24 November 2023

ACT Government makes its pitch to keep AIS in Canberra as part of broader northside masterplan

| Lizzie Waymouth
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An independent review into the future of the AIS is expected to provide a report by the end of this year. Photo: Michelle Kroll.

The ACT Government says it wants the Australian Institute of Sport (AIS) to play a “pivotal” role in a northside sport and health precinct encompassing the University of Canberra (UC), Canberra Institute of Technology (CIT) Bruce, UC Hospital and North Canberra Hospital.

The Territory Government made its pitch to the Albanese Government’s independent review of AIS infrastructure to help guide funding decisions for upcoming major sporting events such as the 2032 Brisbane Olympic and Paralympic Games. The review will also consider relocating the facility out of the national capital to Queensland.

However, the Queensland Government did not make a submission to the inquiry and it is the ACT Government that has been the most passionate about retaining the facility.

In its submission, the ACT Government said the AIS needed to stay in Canberra because it was an integral part of the capital’s sporting, cultural and economic landscape and had been for more than 40 years.

“Canberra’s strong growth presents opportunities to attract and support a wide range of cultural and sporting events. Collaboration between the Australian and ACT governments will ensure that investment in Canberra’s national assets and infrastructure projects, including the AIS precinct,” it said.

The submission called for at least $200 million in investment to revamp the AIS campus to bring it up to standard ahead of the 2032 Olympics and envisioned the facility contributing to a broader masterplan for a Bruce precinct with a redeveloped or replaced Canberra Stadium.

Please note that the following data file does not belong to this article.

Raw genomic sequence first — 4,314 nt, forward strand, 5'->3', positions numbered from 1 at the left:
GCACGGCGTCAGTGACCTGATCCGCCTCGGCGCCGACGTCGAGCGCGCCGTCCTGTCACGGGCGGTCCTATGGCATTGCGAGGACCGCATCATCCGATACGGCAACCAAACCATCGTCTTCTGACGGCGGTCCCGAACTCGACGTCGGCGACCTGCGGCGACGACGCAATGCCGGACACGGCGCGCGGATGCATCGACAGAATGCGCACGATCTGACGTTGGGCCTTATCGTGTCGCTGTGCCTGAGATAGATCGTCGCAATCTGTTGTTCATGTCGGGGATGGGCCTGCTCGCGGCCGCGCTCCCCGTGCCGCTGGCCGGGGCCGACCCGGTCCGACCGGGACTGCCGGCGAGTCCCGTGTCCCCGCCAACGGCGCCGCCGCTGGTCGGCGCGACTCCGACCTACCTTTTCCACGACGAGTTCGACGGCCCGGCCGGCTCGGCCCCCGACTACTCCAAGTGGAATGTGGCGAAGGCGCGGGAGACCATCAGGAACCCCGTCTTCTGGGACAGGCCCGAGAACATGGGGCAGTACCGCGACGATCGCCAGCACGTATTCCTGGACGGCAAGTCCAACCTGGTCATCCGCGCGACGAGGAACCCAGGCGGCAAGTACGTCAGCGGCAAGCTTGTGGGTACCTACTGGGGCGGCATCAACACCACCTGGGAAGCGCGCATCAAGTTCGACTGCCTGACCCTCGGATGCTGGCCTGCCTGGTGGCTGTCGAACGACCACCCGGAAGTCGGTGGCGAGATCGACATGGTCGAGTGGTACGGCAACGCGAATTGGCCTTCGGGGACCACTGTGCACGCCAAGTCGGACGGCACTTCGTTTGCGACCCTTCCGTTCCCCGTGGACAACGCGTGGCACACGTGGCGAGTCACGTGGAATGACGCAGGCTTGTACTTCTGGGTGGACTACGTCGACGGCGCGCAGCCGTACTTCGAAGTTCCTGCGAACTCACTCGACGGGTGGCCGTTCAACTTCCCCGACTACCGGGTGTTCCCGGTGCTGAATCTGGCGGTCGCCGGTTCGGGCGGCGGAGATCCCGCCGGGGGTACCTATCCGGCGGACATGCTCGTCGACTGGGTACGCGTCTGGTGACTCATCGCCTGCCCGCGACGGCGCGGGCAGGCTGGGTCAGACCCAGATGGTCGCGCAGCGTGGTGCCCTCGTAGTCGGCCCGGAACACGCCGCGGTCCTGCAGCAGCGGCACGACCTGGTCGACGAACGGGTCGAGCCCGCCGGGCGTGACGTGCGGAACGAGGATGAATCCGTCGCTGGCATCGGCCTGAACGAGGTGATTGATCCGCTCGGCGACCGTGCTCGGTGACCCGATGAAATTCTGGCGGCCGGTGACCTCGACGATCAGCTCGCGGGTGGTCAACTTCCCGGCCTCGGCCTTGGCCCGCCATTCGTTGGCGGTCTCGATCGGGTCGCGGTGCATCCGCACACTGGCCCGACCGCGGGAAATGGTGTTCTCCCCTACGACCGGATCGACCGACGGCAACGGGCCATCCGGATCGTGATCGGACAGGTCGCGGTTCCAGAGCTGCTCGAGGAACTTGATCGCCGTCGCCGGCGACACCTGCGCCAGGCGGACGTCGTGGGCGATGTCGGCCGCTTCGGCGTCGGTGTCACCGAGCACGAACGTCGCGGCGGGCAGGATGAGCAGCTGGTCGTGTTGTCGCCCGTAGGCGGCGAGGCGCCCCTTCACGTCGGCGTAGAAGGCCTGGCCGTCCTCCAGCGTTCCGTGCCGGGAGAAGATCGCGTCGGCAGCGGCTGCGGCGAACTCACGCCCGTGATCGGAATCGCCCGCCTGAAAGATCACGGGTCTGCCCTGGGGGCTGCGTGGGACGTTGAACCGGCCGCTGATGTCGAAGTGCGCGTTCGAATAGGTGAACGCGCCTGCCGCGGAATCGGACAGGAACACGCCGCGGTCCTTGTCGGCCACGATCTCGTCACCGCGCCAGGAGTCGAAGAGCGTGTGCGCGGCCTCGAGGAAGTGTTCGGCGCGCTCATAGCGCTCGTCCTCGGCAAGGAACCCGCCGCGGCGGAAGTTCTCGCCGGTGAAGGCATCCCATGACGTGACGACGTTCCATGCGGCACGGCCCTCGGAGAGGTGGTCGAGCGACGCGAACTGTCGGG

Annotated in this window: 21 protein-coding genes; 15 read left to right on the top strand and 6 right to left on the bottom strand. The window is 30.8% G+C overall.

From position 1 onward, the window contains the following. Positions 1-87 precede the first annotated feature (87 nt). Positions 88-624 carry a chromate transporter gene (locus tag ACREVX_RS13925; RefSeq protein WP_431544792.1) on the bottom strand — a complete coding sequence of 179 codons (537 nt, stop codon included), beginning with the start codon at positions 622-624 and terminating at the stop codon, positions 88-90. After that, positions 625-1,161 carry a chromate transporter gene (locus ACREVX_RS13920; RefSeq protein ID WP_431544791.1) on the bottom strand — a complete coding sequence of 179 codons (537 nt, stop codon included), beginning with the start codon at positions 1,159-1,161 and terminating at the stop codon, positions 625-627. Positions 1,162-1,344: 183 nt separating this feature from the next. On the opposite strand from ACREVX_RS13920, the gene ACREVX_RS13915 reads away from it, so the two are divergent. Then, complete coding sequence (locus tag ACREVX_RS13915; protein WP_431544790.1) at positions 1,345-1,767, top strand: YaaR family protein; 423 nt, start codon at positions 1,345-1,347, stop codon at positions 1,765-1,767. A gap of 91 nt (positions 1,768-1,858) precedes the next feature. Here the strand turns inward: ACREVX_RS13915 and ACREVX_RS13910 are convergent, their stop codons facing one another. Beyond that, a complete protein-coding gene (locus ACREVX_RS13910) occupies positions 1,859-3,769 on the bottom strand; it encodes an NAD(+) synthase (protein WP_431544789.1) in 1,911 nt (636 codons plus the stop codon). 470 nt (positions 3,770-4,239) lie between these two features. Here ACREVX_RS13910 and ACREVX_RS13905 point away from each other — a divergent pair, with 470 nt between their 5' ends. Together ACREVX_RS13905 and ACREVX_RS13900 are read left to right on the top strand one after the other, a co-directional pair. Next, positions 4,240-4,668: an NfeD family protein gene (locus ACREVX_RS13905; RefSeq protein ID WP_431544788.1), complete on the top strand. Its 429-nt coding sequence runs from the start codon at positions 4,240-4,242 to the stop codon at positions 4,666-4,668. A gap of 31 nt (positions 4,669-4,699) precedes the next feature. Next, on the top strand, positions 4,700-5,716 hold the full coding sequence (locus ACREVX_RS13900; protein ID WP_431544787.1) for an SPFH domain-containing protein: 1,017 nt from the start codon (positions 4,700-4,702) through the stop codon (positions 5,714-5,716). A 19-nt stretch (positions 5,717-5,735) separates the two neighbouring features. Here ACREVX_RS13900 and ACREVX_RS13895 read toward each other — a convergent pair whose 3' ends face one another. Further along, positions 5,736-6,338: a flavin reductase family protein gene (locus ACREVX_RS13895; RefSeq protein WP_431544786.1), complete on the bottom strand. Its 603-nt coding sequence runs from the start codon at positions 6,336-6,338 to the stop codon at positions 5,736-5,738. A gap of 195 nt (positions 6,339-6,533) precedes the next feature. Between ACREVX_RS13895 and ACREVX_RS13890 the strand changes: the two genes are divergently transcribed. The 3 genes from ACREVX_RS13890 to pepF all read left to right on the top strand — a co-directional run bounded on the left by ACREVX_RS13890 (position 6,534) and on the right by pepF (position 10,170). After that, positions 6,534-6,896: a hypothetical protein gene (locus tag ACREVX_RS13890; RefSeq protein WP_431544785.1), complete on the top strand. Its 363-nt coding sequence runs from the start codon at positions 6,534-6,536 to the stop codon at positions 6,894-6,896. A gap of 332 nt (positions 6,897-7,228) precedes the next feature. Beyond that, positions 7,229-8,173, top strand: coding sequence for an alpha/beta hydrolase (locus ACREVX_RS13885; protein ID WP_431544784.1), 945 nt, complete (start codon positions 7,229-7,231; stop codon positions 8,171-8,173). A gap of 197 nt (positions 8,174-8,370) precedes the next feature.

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During annual reports hearings on Monday (20 November), Chief Minister Andrew Barr said “the evidence is pretty clear” that keeping the AIS in Canberra was the most cost-effective option.

“The relocation options are far more expensive, far more uncertain and given we are eight, nine years out from the Brisbane Olympics, if the idea and the purpose or the rationale for moving the AIS to south-east Queensland was for those Olympics, that ship has sailed, it’s too late,” he said.

“We’ve been very clear about our position on that matter and I think the facts speak for themselves.

“The best outcome clearly is an investment in the renewal of the AIS on its current site.”

The ACT Government’s submission outlines its vision for that renewal within a “dynamic” sport and health precinct in Bruce.

“The Belconnen District Strategy supports this vision and sets up the precinct around Bruce to connect sport with community, businesses, research, education, leisure and entertainment, reinforcing the area as an activated hub for high-performance sport and innovation,” the submission stated.

In June 2023, the Territory Government entered into a memorandum of understanding (MoU) with the Australian Sports Commission to further its aims.

The ACT Government sees a revitalised AIS collaborating with the new North Canberra Hospital and upgraded UC Campus in Bruce to develop a hub of education, sports and health sciences.

The MoU also includes a commitment for the ACT Government to investigate options for the redevelopment or replacement of Canberra Stadium within the AIS precinct. Work is already underway on this project.

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The independent review into the AIS is being led by Erin Flaherty and Robyn Smith and will be supported by the Department of Infrastructure, Transport, Regional Development, Communications and the Arts, and the Department of Health and Aged Care.

The review is expected to provide a report to the Minister for Infrastructure, Transport, Regional Development and Local Government Catherine King and Minister for Aged Care and Sport Anika Wells in late 2023.

The government intends to release the findings of the review once it has considered them.

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